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Is Dialectical Behavior Therapy Right for You?

Dialectical behavior therapy (DBT) was developed in the 1970s by Dr. Marsha Linehan, a renowned psychologist at the University of Washington. After experiencing a sense of disappointment from traditional methods of therapy, she developed DBT and later contoured the program to fit an addiction model. With most modern rehab centers accepting and embracing alternative treatment modalities, DBT has grown to be a popular form of alternative addiction therapy.

When treating co-occurring drug addiction and mental health concerns, this particular form of therapy generally outperforms traditional group therapy.

According to a study published in the journal Addiction Science and Clinical Practice, dialectical behavior therapy can help addicts experience feelings of acceptance, while also prompting them to make positive individual changes. A relatively new treatment method in the world of substance abuse, DBT has shown a lot of promise. When treating co-occurring drug addiction and mental health concerns, this particular form of therapy generally outperforms traditional group therapy. For example, dialectical behavior therapy helps addicts deal with and work through complicated emotions without putting them “on the spot” in a group setting.

DBT for Treating Drug Addiction

While receiving inpatient treatment, an addict’s one-on-one therapist will also serve as the primary DBT treatment provider. A successful treatment plan achieves five essential functions:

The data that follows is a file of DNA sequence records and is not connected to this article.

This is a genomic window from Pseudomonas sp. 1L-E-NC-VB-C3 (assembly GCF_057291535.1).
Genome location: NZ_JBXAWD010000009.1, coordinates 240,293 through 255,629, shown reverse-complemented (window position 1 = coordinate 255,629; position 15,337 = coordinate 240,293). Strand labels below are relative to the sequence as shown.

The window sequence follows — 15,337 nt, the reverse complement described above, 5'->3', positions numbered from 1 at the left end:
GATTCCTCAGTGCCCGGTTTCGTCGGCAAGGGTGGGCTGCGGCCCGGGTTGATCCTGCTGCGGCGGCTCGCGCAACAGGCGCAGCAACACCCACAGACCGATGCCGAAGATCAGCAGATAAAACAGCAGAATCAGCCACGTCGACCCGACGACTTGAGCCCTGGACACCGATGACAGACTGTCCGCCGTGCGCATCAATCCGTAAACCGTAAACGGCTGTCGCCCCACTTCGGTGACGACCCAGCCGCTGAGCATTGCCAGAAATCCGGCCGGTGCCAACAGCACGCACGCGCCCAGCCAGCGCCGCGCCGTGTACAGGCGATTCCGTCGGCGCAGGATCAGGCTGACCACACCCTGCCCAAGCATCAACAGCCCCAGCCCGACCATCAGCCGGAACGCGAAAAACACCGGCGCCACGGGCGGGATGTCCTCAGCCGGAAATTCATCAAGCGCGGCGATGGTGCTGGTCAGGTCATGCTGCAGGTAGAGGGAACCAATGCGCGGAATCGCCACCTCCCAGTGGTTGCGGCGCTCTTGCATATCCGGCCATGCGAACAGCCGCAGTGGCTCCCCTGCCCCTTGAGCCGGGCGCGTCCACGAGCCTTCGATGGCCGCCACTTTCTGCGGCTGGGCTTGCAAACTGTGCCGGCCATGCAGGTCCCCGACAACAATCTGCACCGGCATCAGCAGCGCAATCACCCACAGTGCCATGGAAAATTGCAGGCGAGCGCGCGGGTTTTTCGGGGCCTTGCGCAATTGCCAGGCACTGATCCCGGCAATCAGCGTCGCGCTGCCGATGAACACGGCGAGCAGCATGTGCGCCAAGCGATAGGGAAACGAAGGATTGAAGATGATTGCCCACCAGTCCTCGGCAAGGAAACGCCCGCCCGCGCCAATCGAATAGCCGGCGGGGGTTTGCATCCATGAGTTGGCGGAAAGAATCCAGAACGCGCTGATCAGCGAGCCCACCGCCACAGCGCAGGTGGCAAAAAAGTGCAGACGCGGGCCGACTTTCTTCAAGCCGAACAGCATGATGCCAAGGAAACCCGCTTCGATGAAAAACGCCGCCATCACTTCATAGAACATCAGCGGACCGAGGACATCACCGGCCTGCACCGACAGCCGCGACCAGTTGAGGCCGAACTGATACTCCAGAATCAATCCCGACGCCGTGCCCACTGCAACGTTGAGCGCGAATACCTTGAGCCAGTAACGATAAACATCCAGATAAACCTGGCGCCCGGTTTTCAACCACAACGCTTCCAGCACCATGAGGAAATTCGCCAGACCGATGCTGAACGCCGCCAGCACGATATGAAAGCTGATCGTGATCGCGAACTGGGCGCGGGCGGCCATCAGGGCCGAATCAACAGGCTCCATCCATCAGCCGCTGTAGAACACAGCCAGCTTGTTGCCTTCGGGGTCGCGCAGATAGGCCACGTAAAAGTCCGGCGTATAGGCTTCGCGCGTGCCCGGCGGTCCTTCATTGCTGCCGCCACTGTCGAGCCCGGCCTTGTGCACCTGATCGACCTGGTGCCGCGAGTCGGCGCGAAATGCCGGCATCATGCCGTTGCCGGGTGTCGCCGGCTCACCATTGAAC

• Improving patient motivation to change
  • Reducing behaviors conducive to drug abuse
  • Avoiding opportunities and triggers of drug abuse
  • Increasing community reinforcement of healthy behaviors
  • Structuring a healthy home environment

DBT combines a classroom/group environment with individual therapy sessions. These settings work together to help the patient feel more at ease with the treatment process as a whole. DBT provides life skills that help addicts achieve sobriety and get through difficult life moments without reaching for drugs. The concepts and modalities of DBT are also designed to reduce the length and adverse impact of relapses.

Is DBT Right for You?

Targeted dialectical behavior therapy programs work especially well if patients identify with one or more of the following circumstances:

  • Instances of trauma, abuse or loss in life
  • Traditional therapy produced limited success
  • Dual-diagnosis, co-occurring addiction and mental health disorders
  • Suffers from bipolar disorder, an eating disorder, PTSD or borderline personality disorder
  • Struggles with self-injury, self-harm or low self-esteem
  • Child of an alcoholic or drug addict
  • Suffered abuse or trauma as a young person
  • Serious difficulties coping with emotions

What Constitutes Success?

When dialectical behavior therapy is successful, an addict learns to envision, articulate, pursue, and sustain a unique set of goals that are independent of his or her past out-of-control behaviors related to substance abuse. In short, DBT supports sobriety and abstinence by promoting and empowering an addict to make positive changes.

Related: Cue Exposure Therapy – What the Future Holds